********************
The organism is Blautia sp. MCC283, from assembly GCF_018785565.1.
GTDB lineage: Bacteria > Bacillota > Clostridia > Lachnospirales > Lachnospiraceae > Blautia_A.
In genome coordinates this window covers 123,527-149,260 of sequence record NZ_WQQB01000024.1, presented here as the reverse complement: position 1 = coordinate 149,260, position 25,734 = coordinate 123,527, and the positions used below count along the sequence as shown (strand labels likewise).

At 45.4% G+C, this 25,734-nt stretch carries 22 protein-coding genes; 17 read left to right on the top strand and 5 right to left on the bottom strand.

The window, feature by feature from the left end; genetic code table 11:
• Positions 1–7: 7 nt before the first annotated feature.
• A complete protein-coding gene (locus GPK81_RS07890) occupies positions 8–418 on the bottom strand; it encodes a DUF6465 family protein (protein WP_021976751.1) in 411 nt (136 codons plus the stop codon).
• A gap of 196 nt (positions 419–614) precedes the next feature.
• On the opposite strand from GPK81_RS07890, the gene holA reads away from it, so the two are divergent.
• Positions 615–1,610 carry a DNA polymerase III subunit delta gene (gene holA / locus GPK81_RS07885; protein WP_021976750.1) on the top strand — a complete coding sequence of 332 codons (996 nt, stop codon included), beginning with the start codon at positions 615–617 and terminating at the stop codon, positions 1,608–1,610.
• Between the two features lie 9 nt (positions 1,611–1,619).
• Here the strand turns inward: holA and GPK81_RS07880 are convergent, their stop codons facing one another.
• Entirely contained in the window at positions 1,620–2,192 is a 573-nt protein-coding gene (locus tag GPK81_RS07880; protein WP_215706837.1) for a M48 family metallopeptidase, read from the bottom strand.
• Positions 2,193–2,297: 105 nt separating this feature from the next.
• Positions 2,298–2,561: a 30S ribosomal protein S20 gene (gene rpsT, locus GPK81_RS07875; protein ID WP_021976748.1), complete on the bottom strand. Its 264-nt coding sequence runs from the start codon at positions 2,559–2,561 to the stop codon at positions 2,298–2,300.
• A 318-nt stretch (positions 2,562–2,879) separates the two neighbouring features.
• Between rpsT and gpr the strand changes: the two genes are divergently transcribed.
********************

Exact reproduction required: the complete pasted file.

The organism is Blautia sp. MCC283, from assembly GCF_018785565.1.
GTDB lineage: Bacteria > Bacillota > Clostridia > Lachnospirales > Lachnospiraceae > Blautia_A.
In genome coordinates this window covers 123,527-149,260 of sequence record NZ_WQQB01000024.1, presented here as the reverse complement: position 1 = coordinate 149,260, position 25,734 = coordinate 123,527, and the positions used below count along the sequence as shown (strand labels likewise).

At 45.4% G+C, this 25,734-nt stretch carries 22 protein-coding genes; 17 read left to right on the top strand and 5 right to left on the bottom strand.

The window, feature by feature from the left end; genetic code table 11:
• Positions 1–7: 7 nt before the first annotated feature.
• A complete protein-coding gene (locus GPK81_RS07890) occupies positions 8–418 on the bottom strand; it encodes a DUF6465 family protein (protein WP_021976751.1) in 411 nt (136 codons plus the stop codon).
• A gap of 196 nt (positions 419–614) precedes the next feature.
• On the opposite strand from GPK81_RS07890, the gene holA reads away from it, so the two are divergent.
• Positions 615–1,610 carry a DNA polymerase III subunit delta gene (gene holA / locus GPK81_RS07885; protein WP_021976750.1) on the top strand — a complete coding sequence of 332 codons (996 nt, stop codon included), beginning with the start codon at positions 615–617 and terminating at the stop codon, positions 1,608–1,610.
• Between the two features lie 9 nt (positions 1,611–1,619).
• Here the strand turns inward: holA and GPK81_RS07880 are convergent, their stop codons facing one another.
• Entirely contained in the window at positions 1,620–2,192 is a 573-nt protein-coding gene (locus tag GPK81_RS07880; protein WP_215706837.1) for a M48 family metallopeptidase, read from the bottom strand.
• Positions 2,193–2,297: 105 nt separating this feature from the next.
• Positions 2,298–2,561: a 30S ribosomal protein S20 gene (gene rpsT, locus GPK81_RS07875; protein ID WP_021976748.1), complete on the bottom strand. Its 264-nt coding sequence runs from the start codon at positions 2,559–2,561 to the stop codon at positions 2,298–2,300.
• A 318-nt stretch (positions 2,562–2,879) separates the two neighbouring features.
• Between rpsT and gpr the strand changes: the two genes are divergently transcribed.